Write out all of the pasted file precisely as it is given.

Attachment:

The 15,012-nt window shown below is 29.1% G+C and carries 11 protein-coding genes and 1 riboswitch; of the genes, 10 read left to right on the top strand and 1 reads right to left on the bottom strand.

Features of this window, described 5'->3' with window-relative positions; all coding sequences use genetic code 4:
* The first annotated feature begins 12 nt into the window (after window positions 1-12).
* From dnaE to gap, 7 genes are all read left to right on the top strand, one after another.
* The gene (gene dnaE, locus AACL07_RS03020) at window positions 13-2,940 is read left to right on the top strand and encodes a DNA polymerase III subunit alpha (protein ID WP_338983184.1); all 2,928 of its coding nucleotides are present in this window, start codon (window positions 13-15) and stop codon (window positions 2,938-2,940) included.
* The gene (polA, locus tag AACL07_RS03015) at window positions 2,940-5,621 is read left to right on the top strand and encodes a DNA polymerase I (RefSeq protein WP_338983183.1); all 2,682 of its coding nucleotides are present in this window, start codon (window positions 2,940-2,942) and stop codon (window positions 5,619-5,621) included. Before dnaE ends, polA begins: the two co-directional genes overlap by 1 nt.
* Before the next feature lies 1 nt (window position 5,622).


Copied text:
The 15,012-nt window shown below is 29.1% G+C and carries 11 protein-coding genes and 1 riboswitch; of the genes, 10 read left to right on the top strand and 1 reads right to left on the bottom strand.

Features of this window, described 5'->3' with window-relative positions; all coding sequences use genetic code 4:
* The first annotated feature begins 12 nt into the window (after window positions 1-12).
* From dnaE to gap, 7 genes are all read left to right on the top strand, one after another.
* The gene (gene dnaE, locus AACL07_RS03020) at window positions 13-2,940 is read left to right on the top strand and encodes a DNA polymerase III subunit alpha (protein ID WP_338983184.1); all 2,928 of its coding nucleotides are present in this window, start codon (window positions 13-15) and stop codon (window positions 2,938-2,940) included.
* The gene (polA, locus tag AACL07_RS03015) at window positions 2,940-5,621 is read left to right on the top strand and encodes a DNA polymerase I (RefSeq protein WP_338983183.1); all 2,682 of its coding nucleotides are present in this window, start codon (window positions 2,940-2,942) and stop codon (window positions 5,619-5,621) included. Before dnaE ends, polA begins: the two co-directional genes overlap by 1 nt.
* Before the next feature lies 1 nt (window position 5,622).